What with the Mandelbrot Engine prototype sitting on the
corner of my desk, I guess I should describe the innards so
you guys know what you're getting into...
First, the cold water spray:
This thing is designed to do Mandelbrot calculations. It's
not a general-purpose array processor, and it can't be
contorted into being one. There are three main issues:
inter-processor communications, dynamic range of the numeric
operations, and data I/O.
The Mandelbrot calculations don't need any communication
between the processors, so that's what we've got. A "real"
array processor should have some communication, but there's
no good way to pull it off. Homework: sketch an
inter-processor communications method that will work for any
number of processors between 1 and 256, satisfy the needs of
algorithms you don't know about yet, and can be implemented
on a single chip micro without affecting performance of the
main routine that doesn't need it...
The internal math is fixed point, with 60 fractional bits.
That gives a dynamic range of -8.0 to +7.999, which is
ideally suited to Mandelbrot calculations, but not much
else. The routines support addition, complementing,
multiplying, squaring, but not division. The multiply
routine is a 300 line macro that expands into about 3K of
code -- it's written without run-time loops! There are some
interesting side effects, because some of the routines check
for overflow and clamp the numbers to 3.9999...
With 60 fractional bits you can zoom in pretty much to your
heart's content... we lose precision at about 1.0E-12, so
you'll lose interest first. The iteration counts can range
up to 64K-1, which ought to be enough for any picture you
can get in your sights. With 8-byte reals there isn't
enough RAM to hold all the values for Julia calculations...
which is why we need an 8052-style processor.
The results stream out of the array in daisy-chain order,
which means the AT has to wait for the slowest processor.
The big advantage of this method is that the communications
channel doesn't have to carry addressing information, so the
data rate isn't a limiting factor for any practical image.
We could have the AT poll the processors, but then the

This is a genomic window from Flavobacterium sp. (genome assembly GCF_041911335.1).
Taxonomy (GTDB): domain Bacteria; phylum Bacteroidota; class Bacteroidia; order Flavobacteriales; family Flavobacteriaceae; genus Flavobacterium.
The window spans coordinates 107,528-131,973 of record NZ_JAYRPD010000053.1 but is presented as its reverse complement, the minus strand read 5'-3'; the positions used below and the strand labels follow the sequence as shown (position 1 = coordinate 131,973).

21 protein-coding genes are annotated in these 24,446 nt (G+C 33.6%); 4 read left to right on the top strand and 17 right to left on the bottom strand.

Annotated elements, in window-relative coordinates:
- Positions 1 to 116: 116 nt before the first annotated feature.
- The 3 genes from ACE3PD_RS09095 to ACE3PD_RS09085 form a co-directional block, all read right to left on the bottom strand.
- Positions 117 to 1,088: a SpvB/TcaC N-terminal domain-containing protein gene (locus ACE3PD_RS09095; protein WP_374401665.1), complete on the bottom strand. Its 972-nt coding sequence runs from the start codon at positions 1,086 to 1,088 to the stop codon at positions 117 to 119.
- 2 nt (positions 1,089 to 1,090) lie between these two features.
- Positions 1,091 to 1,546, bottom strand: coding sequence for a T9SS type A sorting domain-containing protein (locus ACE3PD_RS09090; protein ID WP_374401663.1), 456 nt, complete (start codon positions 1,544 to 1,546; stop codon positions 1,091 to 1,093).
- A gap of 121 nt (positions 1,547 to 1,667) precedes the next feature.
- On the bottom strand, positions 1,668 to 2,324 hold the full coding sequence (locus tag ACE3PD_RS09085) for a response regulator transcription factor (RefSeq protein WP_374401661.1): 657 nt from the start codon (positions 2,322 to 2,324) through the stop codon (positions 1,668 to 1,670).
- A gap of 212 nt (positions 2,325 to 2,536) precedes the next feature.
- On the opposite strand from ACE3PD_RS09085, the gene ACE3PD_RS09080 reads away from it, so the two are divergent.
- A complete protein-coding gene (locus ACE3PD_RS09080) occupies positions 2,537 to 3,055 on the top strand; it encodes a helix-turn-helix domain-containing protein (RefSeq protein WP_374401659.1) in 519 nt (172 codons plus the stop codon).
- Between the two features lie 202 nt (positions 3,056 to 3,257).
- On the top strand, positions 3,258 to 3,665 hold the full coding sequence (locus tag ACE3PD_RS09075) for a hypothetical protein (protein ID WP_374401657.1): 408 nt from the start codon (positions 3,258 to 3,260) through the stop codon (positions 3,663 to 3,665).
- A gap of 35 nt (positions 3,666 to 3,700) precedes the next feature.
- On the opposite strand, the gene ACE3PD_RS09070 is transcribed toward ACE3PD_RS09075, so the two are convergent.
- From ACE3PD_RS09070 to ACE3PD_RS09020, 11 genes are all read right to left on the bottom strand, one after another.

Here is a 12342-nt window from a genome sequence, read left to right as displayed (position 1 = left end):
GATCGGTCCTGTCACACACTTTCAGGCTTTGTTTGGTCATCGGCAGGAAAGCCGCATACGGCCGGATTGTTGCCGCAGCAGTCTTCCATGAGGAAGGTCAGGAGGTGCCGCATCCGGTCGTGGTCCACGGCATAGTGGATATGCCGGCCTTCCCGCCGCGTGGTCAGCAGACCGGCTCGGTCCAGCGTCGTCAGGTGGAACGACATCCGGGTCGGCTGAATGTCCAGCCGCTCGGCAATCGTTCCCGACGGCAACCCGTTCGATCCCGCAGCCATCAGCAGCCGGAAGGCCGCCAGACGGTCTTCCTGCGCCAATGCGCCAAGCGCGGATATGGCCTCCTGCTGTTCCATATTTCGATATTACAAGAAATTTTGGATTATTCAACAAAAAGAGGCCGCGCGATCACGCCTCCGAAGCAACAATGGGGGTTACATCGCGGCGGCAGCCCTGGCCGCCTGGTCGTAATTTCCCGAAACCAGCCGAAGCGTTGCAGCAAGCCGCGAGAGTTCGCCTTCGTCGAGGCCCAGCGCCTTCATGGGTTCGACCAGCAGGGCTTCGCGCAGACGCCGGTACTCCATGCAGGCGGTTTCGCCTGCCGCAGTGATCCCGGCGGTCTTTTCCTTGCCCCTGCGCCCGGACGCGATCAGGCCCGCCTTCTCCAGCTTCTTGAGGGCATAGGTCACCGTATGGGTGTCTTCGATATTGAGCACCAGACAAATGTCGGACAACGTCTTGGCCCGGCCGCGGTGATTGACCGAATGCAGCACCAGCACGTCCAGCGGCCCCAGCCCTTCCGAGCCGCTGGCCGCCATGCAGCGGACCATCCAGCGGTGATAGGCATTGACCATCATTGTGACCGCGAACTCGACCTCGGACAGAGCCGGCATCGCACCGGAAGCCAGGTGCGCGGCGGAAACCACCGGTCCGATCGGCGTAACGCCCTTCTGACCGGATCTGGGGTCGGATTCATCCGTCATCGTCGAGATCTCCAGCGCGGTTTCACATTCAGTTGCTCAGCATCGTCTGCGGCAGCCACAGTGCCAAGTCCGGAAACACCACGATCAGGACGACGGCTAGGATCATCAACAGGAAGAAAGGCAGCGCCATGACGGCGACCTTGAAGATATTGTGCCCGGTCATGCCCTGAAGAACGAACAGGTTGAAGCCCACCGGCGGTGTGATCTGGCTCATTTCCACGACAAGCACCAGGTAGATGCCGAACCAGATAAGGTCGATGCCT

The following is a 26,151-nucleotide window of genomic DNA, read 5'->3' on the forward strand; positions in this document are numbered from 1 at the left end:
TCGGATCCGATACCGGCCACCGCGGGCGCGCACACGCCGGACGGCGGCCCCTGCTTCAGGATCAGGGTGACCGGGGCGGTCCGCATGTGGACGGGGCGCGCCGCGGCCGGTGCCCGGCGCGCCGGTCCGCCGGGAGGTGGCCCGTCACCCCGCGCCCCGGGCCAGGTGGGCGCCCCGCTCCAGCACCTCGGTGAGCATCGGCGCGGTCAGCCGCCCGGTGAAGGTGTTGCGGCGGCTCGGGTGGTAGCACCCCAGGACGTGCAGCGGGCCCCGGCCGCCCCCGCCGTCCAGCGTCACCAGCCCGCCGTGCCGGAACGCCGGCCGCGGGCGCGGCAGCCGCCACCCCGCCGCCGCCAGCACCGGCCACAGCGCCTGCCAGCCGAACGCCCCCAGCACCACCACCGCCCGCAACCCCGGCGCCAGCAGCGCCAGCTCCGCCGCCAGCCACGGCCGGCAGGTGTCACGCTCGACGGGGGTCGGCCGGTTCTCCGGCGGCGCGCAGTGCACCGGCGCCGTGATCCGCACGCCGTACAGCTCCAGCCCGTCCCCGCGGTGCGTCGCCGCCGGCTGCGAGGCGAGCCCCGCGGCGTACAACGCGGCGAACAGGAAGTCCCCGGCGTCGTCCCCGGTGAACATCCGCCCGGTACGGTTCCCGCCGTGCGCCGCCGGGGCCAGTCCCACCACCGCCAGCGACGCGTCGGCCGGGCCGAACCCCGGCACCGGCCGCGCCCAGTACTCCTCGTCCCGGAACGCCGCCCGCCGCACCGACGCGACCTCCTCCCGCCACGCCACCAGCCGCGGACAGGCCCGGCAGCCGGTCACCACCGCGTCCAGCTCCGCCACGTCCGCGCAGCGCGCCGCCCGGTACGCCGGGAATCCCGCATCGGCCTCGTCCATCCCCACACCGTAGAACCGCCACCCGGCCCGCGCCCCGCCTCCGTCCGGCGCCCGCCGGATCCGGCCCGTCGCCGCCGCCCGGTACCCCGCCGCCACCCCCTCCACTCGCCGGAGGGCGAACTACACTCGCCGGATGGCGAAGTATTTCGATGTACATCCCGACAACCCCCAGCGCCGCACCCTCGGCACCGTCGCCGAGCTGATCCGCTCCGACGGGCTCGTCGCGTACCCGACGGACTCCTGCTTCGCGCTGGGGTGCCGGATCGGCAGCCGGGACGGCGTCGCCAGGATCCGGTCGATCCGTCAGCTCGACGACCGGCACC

effective serial data rate would be under 1/3 the actual
rate, which isn't a good idea either. We could have any
processor that's not ready send a zero count, but then the
AT has to maintain a map of which points are filled in,
which are pending, and so forth... this puts the AT smack
into the critical path, which was exactly the reason we
wanted an array processor in the first place!
Providing a hook so you can download an 8052 program is no
big to-do, so it'll be in the masked version. You'll need
to add a RAM and address latch per processor, which will
double the PC board footprint and expense. Basically, you
get to download code to any one or all processors, then
specify that that code be executed instead of the standard
Mandelbrot iteration or on a one-off basis to replace the
whole smash. Fair enough?
My feeling is that you're kidding yourself. If you don't
have the full suite of cross-assemblers and simulators you
don't have a chance of getting the code running. If you've
got all that, why do you want to bother hacking around with
our hardware? Just get some 8031s, EPROMs, RAMs, and roll
your own... and write it up for INK, of course!
Now, the good news:
This thing is a killer. Steve said that it takes about 3
minutes to compute the overall image with 64 processors.
What he didn't say is that much of that is spent drawing the
dots on the screen -- the Mandelbrot engine is waiting on
the AT!
The initial image is the whole Mandebrot set, centered on
(-0.405,0) with a real axis size of 3.59 and aspect ratio of
about 1.33. The image has 19.7% black points (44154 pels)
with an average 6.6 iterations/point and computes in 2.8
minutes. If overhead in transmission and dot drawing
weren't a factor, it would take 1.9 minutes.
A better measure is to run the same scene with an iteration
count of 128. It takes 6.2 minutes to display 37667 Mset
points (16.8%), with an average of 15.0 iterations/point.
The communications and display overhead accounts for about
1.8 minutes of that time.
A LONG computation with this thing set to 1024 iterations is
maybe 45 minutes...
I don't have comparative times, but it greatly outruns my 8
MHz AT/10 MHz 80287 running the official IBM MSET program.
Benchmarking this thing is a problem because we don't have
an apples-to-apples comparison with a 286 running the same
code. Sometime Real Soon Now...
Ballpark performance: each iteration takes 5 to 7 ms per
processor (including ALL overhead). Divide by the number of
processors to get the average time per iteration for the
whole array. For 64 processors it's about 94 us, including
the data transmission and dot drawing times. Your mileage
may vary, but that's a good starting point.
Multiply by the number of points on the screen (224,000 for
an EGA) and multiply THAT by the average number of
iterations per point (which depends on the scene). Divide
by 60,000 to get seconds and send us a check!
Ed Nisley